We enjoy gardens and parks (here’s a post we did a while back about some of the local ones we enjoy around San Jose). In general, they’re a nice place to just go for a stroll – so when we explored Google maps to check out what was around us and found Jevremovac Botanical Garden we decided to give it a go.
After a little research we also found that these gardens are allegedly actually one of the most visited natural monuments in Serbia despite not showing up on any “Things to do in Belgrade” type lists we found. If you are limited on time in Serbia you probably won’t get to it but if you’re there a while (we were there over a month) or nearby, it’s a nice place to go wander around for a little bit. In general, and this is the vibe we get from Belgrade as a whole – we found the area to be peaceful and pleasant.
Altogether the park contains over 2,500 plant species spread over 12 acres. Some have labels to help you identify them.
There are benches throughout certain areas of the park for anyone who gets tired or just feels like taking in the scenery and sounds of birds.
Now, I’m sure the garden may appear different at different times of year, but also keep in mind that it’s not open year-round (info at the bottom).
Anyway, you can wander about and enjoy the general park/forest garden, but there are also a few specific places within Jevremovac worth mentioning:
The Japanese Garden
We really enjoy the aesthetic of Japanese Gardens. Of course, as far as I can recall we’ve only been to two others – the Japanese Friendship Garden in San Jose and the Japanese Garden on Margaret Island in Budapest (both impressive). We thought about visiting one in Vancouver which is supposed to be great but it was closed the day we planned to visit Vancouver (and prices were a bit high for us). This one was a little smaller than the other two but also very pretty.
Not far from it there’s also this little bamboo area you can walk through which is neat.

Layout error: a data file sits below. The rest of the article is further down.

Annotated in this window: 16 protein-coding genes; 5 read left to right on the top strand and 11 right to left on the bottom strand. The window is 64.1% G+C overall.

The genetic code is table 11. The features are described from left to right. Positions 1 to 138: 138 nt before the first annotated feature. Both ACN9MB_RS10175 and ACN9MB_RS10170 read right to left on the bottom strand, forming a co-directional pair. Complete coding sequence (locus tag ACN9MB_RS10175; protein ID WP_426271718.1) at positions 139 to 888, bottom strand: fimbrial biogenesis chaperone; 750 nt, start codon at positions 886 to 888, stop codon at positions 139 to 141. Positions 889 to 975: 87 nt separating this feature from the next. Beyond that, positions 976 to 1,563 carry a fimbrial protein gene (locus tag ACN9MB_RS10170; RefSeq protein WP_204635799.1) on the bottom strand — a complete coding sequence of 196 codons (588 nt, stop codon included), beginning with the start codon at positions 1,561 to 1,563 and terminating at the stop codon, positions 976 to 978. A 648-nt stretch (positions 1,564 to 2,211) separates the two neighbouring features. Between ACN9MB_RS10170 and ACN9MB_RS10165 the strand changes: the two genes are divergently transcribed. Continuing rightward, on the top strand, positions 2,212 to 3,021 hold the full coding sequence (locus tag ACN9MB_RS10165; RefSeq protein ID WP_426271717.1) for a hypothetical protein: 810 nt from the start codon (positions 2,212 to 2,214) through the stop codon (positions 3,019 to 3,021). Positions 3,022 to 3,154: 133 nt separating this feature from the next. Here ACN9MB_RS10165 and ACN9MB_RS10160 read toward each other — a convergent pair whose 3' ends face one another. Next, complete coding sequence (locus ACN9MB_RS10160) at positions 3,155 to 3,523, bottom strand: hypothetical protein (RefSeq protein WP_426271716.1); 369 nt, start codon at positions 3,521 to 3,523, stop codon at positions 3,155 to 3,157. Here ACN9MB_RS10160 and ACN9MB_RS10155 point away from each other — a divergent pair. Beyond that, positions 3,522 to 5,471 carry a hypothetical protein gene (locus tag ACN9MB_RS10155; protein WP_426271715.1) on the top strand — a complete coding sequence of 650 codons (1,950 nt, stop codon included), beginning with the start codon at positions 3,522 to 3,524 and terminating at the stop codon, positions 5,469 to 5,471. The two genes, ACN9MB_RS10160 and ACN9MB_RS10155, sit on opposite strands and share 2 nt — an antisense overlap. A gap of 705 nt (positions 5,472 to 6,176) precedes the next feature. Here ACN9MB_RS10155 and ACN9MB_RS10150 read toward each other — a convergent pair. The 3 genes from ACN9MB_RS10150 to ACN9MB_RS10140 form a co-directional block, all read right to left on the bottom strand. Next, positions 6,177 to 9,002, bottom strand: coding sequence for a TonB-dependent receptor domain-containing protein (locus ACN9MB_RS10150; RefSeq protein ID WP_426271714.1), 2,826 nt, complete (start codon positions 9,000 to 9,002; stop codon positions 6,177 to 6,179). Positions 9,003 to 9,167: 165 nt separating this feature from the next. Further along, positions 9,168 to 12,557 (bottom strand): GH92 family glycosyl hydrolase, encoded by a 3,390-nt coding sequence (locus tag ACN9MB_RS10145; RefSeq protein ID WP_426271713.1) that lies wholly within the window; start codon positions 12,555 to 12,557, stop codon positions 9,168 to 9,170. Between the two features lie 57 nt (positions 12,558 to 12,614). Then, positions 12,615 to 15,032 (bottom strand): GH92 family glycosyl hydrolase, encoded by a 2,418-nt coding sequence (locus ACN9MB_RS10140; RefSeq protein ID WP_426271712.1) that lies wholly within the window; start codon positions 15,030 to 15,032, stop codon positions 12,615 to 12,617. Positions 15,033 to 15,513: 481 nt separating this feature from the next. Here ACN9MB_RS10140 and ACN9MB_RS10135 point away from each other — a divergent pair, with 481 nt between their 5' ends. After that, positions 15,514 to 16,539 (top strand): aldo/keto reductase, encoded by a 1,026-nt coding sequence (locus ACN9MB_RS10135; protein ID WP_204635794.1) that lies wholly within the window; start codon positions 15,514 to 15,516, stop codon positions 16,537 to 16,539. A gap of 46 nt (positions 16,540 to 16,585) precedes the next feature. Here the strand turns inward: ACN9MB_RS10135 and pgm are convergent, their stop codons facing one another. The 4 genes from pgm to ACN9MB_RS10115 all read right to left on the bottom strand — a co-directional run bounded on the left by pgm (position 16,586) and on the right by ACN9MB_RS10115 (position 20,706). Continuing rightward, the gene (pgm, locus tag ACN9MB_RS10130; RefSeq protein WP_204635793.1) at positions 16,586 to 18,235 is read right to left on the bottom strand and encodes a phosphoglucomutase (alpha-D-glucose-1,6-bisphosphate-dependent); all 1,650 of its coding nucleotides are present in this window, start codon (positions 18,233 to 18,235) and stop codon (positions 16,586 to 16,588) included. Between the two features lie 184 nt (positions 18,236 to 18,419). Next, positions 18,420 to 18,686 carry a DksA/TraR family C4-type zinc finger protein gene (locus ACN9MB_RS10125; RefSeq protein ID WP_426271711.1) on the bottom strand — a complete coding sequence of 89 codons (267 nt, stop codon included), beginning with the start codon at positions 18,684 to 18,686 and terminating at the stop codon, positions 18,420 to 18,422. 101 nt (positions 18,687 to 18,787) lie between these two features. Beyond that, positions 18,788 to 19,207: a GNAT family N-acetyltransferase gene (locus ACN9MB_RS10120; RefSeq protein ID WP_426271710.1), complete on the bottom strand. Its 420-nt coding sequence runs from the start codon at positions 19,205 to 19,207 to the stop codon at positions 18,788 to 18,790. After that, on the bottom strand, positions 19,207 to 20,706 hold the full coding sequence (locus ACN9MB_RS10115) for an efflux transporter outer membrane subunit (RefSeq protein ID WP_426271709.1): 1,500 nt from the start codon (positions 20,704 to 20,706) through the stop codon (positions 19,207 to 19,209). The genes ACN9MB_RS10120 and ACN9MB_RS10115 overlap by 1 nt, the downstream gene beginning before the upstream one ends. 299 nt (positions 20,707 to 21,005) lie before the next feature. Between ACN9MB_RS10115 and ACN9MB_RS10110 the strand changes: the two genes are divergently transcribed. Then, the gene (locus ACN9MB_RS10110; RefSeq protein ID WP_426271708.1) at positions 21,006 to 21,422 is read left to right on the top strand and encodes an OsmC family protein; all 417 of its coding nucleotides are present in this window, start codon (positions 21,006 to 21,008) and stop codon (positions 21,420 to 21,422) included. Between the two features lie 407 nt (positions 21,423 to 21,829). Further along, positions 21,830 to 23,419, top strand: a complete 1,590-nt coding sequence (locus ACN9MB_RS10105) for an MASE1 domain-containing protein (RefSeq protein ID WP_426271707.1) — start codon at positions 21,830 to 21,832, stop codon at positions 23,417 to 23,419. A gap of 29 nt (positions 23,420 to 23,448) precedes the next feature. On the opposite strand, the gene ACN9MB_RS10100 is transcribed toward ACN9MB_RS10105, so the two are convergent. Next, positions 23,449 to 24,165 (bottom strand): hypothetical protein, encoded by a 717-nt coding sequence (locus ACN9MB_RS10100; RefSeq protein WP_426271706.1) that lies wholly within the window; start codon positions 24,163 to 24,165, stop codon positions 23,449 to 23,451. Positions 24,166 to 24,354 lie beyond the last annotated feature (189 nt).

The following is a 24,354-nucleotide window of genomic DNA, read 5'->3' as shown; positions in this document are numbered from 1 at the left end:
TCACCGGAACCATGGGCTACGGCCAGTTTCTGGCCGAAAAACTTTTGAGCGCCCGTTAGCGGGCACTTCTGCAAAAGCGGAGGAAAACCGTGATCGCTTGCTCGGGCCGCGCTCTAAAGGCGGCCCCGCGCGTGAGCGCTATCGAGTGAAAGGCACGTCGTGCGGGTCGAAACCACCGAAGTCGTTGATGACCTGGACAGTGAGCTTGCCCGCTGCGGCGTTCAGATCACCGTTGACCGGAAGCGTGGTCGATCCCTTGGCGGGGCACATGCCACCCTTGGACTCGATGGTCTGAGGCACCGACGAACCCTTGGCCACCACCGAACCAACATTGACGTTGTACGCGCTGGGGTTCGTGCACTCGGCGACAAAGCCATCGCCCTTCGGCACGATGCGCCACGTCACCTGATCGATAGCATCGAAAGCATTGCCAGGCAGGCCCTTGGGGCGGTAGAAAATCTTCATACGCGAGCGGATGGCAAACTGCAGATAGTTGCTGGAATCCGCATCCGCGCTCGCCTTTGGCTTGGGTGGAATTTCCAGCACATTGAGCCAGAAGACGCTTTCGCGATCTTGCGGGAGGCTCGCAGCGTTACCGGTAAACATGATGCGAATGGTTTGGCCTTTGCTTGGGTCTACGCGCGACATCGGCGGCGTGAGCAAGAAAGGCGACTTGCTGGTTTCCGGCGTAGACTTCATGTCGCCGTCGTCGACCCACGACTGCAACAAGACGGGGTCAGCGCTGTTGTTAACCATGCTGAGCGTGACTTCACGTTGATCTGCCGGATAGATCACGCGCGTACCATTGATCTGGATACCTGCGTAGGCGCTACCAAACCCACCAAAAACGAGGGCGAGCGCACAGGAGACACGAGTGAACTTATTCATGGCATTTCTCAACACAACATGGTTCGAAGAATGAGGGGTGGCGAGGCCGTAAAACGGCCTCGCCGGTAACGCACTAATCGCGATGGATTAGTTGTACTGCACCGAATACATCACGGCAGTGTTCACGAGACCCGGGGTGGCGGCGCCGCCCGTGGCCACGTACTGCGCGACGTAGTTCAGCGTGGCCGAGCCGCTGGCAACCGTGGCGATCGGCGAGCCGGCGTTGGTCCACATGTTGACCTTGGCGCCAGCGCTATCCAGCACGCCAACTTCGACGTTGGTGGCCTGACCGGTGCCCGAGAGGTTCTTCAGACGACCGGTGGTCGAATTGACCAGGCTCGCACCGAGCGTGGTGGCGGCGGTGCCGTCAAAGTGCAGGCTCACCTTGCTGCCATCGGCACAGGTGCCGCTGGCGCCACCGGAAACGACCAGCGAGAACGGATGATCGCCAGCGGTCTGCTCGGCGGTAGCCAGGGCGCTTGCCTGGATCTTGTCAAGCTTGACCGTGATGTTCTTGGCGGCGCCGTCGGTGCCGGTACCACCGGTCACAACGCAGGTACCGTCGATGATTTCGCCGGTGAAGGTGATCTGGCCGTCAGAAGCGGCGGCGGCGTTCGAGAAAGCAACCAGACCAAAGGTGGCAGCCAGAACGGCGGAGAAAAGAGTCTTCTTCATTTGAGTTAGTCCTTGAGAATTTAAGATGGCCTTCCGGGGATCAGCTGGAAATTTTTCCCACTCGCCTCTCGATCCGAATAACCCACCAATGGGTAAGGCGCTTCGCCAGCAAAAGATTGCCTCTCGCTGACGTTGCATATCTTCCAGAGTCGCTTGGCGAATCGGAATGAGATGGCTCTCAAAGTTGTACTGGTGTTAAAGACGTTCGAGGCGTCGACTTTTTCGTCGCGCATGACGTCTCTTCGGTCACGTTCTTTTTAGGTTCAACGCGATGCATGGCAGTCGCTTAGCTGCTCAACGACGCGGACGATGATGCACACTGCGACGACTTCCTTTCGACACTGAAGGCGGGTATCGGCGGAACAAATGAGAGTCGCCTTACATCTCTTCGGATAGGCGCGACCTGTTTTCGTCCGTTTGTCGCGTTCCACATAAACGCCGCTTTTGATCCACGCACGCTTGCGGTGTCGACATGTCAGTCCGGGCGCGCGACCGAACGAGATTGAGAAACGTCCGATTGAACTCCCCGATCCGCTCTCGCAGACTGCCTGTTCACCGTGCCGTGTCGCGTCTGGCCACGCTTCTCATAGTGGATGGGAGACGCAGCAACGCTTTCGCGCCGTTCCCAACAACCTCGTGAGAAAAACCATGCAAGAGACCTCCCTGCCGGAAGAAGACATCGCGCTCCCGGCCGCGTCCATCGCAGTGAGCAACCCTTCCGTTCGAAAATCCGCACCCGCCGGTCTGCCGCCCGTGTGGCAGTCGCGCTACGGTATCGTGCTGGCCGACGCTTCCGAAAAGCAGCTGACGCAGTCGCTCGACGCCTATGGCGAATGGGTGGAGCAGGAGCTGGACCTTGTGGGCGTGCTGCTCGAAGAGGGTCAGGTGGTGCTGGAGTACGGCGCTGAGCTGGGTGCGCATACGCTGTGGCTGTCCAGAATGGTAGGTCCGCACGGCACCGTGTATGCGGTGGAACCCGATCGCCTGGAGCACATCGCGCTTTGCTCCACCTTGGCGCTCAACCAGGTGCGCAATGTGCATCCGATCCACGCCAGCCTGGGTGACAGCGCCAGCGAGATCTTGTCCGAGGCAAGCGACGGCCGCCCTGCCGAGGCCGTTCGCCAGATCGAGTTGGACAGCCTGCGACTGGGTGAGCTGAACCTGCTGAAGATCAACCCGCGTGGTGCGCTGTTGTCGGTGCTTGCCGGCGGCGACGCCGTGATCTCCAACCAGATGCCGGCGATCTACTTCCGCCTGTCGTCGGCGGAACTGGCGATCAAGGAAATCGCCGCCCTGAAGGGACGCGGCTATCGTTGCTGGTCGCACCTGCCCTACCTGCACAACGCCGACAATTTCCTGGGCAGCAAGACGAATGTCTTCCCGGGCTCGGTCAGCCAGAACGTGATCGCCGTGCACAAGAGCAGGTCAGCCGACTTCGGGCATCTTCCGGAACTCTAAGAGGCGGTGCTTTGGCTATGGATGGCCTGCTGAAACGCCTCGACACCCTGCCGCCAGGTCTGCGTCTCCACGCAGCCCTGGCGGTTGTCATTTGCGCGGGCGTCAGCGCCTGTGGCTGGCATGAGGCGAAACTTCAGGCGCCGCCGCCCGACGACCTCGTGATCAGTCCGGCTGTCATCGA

The greenhouse on the property was built in Victorian-style (which we enjoyed) in 1892 (and reconstructed again in 1970, 2005, and 2014) and contains over 1,000 species.
Inside there are all kinds of different intriguing plants, succulents, and cacti.
When we first made it to the greenhouse we also saw a couple cats and fortunately we had cat treats with us so we sat and enjoyed the company of one of them (the other one was scared).
There is also a 150-year-old oak tree inside which is a natural monument itself. (Sorry, don’t have a pic of it.)
Now for a little history: the garden was created in 1874 by the Ministry of Education of Serbia. The first manager (Josif Pancic) is said to be the “father of Serbian botany”. So this place is pretty significant in Serbia in terms of plants. About a decade after its creation, the king (Jevrem Obrenovic) donated the garden to the Great School in Belgrade and named it Jevremovac in honor of his grandfather.
And here’s some basic info for a visit: Cost: 250 Serbian Dinar (~$2/person) Address: Takovska 43, Beograd, Serbia Hours: 9am-7pm May 1 – Nov 1 Note: Keep in mind that this attraction is only open from May through November
Here is a brief video showing off some of our time in Budapest, Hungary. It seems that in Europe (Cyprus, Serbia, Hungary) we focused a lot more on taking pictures and follow/spin videos than taking other video. There were quite a few of these (follow and spin videos) from these countries which I did not find until after I made those video or did not include for some reason. Therefore, despite the fact that we spent a substantial amount of time in each of these locations, we just don’t have a ton of video footage. As per normal I also had to get rid of all the videos that were just too shaky, bad angles, too short, etc. which is typically well over half of them. The video does show many of the top touristy spots, though.
Getting around Bangkok is not too difficult a feat to accomplish. It’s a large metropolitan area however, so you’re not going to be able to just walk around to get where you need. It’s not as easy or extensive as Seoul – though it’s less daunting; but it’s also far more convenient than Kuala Lumpur or Vietnam. There is a wide variety of ways to manage getting around.